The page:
To decide whether any such experiences represent (SI) and (PC), one strategy would be to appeal to antecedently established verdicts about the veridicality of certain experiences, and then see which contents best respect these verdicts in cases where the truth-values of simple and complex contents diverge. If this strategy ended up favoring complex contents over simple ones, one could then see if additional considerations could narrow down which complex contents experiences has.
Here is a case that might initially seem able to help decide whether experiences of object-seeing have complex contents. You seem to see a red fish about 20 feet in front of you. In fact you are looking at an angled mirror 10 feet in front of you, and it is reflecting a fish that is equidistant to you and the mirror. The reflected fish is orange, not red. But as it happens, there really is a red fish 20 feet in front of you, behind the mirror, at exactly the location (location L) where the reflected fish seems to be. Call this the ‘mirror case’.
In the mirror case, the simple and certain complex views make different predictions about the accuracy of the experience. These views propose that the contents of the experience are as follows:
(1) There is a red fish at L.
(P-connectedness) There is something perspectivally connected to this experience
that is a red fish at L.
(Searle) There is a red fish at L and the fact that there is a red fish at L is causing this experience.
In this situation, the first content is true, while the other two are false. The contents that focus on perspectival connectedness are false, because there is no red fish at L such that by changing her perspective on the fish, the subject’s visual phenomenology will change as a result. The causal contents championed by Searle are false, because the experience is not caused by a red fish at L.
One might try to argue for either of the complex views as follows. The mirror case involves a failure of some sort. Here is an argument that the failure is that a correctness condition is not met. The distinction between illusion, hallucination and completely successful perceptions suggests that there are two dimensions to completely successful perception: perceptual contact, and correctness. In the fish case, there is success in perceptual contact: you see the orange fish. Yet intuitively there is some sort of failure. It seems that the only kind of failure there could be is failure of correctness.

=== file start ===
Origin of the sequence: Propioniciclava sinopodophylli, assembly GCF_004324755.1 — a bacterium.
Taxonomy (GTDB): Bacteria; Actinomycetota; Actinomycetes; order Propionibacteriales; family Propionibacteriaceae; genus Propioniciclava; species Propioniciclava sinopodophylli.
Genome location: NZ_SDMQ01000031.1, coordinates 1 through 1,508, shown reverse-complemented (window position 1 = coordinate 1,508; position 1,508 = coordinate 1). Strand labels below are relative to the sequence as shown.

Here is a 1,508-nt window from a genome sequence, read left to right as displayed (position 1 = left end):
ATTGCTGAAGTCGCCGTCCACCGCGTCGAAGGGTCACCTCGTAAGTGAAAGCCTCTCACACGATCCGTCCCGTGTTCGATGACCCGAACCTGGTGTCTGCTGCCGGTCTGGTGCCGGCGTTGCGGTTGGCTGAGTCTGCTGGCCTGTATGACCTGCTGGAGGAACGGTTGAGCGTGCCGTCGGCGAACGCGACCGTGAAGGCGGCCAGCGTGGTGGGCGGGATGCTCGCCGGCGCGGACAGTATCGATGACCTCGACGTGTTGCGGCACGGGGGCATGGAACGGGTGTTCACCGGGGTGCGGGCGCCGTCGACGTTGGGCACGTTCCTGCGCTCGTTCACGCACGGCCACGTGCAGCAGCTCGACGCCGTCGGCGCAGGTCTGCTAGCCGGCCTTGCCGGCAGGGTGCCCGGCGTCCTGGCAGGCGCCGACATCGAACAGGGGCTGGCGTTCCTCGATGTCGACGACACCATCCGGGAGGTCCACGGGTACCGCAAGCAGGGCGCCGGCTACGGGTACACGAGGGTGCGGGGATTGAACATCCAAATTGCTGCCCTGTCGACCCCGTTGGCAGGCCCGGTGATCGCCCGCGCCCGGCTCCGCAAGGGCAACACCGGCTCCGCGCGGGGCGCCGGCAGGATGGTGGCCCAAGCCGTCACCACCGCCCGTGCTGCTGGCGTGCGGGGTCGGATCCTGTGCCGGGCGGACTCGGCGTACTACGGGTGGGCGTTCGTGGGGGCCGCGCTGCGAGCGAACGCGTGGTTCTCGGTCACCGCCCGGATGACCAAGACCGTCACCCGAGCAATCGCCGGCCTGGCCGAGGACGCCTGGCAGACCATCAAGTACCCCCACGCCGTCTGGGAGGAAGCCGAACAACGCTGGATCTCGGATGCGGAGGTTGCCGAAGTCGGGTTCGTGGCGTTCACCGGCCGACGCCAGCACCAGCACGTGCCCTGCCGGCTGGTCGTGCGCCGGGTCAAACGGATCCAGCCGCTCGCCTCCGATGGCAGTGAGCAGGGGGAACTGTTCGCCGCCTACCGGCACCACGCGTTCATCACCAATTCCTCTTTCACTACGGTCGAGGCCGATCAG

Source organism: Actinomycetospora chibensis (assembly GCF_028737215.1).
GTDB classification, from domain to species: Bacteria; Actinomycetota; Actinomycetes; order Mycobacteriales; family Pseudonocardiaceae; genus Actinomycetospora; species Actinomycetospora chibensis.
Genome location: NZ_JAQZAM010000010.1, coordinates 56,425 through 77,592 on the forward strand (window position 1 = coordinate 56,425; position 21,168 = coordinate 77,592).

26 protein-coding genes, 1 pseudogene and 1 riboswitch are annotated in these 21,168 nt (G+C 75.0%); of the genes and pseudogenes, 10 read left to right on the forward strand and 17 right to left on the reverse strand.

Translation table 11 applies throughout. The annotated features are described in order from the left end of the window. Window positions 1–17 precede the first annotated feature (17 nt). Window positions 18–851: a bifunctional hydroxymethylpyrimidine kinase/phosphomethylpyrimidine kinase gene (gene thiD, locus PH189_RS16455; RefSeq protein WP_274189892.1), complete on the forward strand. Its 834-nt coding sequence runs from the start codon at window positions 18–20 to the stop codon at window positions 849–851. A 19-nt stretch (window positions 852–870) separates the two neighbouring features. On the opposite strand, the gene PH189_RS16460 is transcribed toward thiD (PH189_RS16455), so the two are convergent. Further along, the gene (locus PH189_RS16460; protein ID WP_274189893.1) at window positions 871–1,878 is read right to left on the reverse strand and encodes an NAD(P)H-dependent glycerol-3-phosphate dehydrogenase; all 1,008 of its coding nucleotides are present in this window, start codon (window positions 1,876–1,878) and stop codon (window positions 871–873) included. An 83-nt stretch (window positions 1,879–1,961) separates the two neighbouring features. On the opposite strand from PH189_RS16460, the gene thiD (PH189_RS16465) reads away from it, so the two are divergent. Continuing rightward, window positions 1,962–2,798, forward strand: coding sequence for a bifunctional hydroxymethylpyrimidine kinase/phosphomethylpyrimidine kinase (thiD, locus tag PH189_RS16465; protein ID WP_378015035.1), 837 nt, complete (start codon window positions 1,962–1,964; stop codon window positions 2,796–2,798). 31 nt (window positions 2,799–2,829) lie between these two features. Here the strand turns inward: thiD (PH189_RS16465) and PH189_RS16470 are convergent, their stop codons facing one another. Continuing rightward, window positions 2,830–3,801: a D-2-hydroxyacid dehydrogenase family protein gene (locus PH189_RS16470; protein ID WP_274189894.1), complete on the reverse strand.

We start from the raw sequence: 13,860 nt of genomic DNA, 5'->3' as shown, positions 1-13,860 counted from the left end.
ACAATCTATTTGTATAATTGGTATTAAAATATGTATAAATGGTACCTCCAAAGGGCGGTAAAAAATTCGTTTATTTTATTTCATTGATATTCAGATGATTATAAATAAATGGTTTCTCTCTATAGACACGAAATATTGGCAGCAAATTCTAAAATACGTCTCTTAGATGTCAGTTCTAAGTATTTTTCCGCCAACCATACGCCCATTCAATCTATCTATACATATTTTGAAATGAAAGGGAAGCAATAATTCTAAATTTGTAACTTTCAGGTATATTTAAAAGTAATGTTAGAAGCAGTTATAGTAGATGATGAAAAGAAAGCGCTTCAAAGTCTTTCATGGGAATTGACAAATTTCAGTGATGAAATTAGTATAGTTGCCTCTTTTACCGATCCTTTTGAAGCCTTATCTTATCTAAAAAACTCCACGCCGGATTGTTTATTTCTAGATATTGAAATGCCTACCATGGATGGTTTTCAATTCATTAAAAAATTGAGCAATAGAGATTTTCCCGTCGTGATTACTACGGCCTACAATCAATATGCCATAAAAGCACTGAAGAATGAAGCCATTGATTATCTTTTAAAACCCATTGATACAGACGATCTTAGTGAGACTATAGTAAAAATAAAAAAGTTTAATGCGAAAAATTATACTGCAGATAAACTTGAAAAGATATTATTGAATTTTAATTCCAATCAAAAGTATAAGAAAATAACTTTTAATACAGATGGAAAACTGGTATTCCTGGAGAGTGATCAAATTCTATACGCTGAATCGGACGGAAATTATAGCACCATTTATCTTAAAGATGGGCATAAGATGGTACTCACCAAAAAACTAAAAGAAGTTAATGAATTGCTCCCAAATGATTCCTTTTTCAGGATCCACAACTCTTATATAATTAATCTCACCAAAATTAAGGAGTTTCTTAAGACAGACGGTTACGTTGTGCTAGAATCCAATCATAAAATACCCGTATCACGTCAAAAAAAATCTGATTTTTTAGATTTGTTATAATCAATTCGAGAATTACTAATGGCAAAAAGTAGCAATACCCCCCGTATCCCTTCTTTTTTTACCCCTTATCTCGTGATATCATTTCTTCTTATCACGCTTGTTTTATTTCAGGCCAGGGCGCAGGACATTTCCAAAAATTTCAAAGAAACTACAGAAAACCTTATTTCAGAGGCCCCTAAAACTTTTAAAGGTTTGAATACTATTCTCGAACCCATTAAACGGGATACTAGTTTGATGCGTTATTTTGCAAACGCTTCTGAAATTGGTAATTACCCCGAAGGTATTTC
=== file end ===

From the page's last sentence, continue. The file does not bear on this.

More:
One might reply that the failure is on the perceptual dimension after all, on the grounds that you fail to perceive the red fish that really is at L. Clearly the fact that there is something you don’t perceive in having a visual experience isn’t enough for perceptual failure, since that’s compatible with the experience being a complete success. (There is quite a lot that one does not see). The proposal would have to be that the fact that you don’t perceive the red fish at L makes your experience a failure, because your experience has a content that the unseen fish makes true. But this is just to propose that for perception to succeed completely, objects must be perceived that make the contents of experience correct. This doesn’t avoid the original assessment that the failure in the fish case is a failure of correctness.
If the failure in the mirror case is a failure of the experience to meet some correctness condition, then the experience in the mirror case has some false contents. This brings us to a difference in veridicality in the mirror case between simple and complex contents.
Does this divergence in verdicts favor the two complex contents, on the grounds that they can account for the incorrectness in the experience, while the simple ones cannot? No. There are two reasons why.
First, it is open to the fan of simple contents to say that in addition to having the simple contents (1), the contents of the experience also include object-involving contents of the form
o is red,
where o is the fish that is seen. Since the fish that is seen is orange, not red, these contents would be incorrect. Positing contents such as these is motivated by the need to account for the intuition that in the fish case the experience is incorrect.